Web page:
HOUSTON – Prices for Houston retail properties jumped sharply in the last 12 months – more than 20 percent in some cases, reports Deal Sikes & Associates, a Houston-based real estate valuation firm.
“Even though Houston has been one of the nation’s leaders in population growth for some time, the pace of shopping center construction has been very modest in recent years,” says Matthew Deal, principal of Deal Sikes. “Suburban Houston has been growing steadily. Home building has been strong and many areas are underserved, with a shortage of retail, restaurants and services.”
The Houston area led the nation in population growth last year, adding 157,000 new residents, according to the Greater Houston Partnership, and consumer demand for shopping opportunities is high. The U.S. Census Bureau estimated Houston’s population stood at 6.5 million in mid-2014, a gain of 570,000 people since the 2010 census.
“The population growth, along with new roadways and new housing, has retailers scrambling now to establish a position before their competitors get entrenched in Houston’s fast growing suburbs,” Deal said. “Prices for land at heavily traveled intersections have jumped sharply, more than 20 percent in some cases, as shopping center developers compete for great sites.”
Investors are finding the inventory of available retail properties is tight and prices are very strong, says Mark Sikes of the Deal Sikes firm.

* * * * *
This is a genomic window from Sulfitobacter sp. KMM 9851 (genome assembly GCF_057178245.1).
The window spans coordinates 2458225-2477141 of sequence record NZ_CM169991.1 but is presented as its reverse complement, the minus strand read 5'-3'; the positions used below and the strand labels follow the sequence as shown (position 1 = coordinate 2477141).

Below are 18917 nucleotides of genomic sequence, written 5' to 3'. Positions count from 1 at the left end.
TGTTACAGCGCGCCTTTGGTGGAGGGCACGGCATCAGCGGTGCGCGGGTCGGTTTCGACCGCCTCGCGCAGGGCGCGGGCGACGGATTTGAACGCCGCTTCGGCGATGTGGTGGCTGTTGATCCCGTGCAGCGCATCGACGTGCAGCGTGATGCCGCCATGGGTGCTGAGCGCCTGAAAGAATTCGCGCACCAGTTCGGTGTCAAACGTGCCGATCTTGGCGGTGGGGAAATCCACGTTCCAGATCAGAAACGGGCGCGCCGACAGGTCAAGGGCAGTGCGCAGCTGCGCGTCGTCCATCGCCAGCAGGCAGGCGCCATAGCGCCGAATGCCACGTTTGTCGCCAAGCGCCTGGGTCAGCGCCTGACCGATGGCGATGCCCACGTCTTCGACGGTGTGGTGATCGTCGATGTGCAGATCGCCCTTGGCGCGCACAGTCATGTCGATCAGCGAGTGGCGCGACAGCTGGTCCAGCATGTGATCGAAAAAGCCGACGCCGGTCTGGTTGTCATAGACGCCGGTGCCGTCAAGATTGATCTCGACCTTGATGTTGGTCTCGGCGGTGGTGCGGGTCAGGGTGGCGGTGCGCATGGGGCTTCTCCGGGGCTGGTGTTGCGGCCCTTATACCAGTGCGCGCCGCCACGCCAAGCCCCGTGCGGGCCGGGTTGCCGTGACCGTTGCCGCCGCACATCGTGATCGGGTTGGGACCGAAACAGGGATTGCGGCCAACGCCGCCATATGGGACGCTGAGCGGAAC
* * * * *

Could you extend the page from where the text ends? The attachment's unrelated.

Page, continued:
“Investors are searching for opportunities to purchase retail centers in Houston and the inventory of available properties is tight,” said Sikes. “Shopping centers are gaining favor with investors. Current pricing for existing retail centers is very impressive.”
Houston’s retail occupancy rate is over 94 percent, the highest in over 10 years, reports Lisa Bridges, director of research for Colliers International in Houston. Colliers reports only 2 million square feet of new space is in the construction pipeline.
So the pros don’t expect to see a glut of retail any time soon, although a lot of new retail projects have been proposed.
The new retail space in the pipeline is 78 percent preleased, Colliers said.
During the second quarter, 933,719 square feet of Houston’s retail inventory was absorbed, Colliers reported.
Houston’s average retail vacancy rate decreased slightly from 6.2 percent a year ago to 5.8 percent in the second quarter.
The citywide average quoted retail rental rate increased to $15.30 per square feet, NNN. That’s up 2.3 percent from $14.96 per square feet a year ago.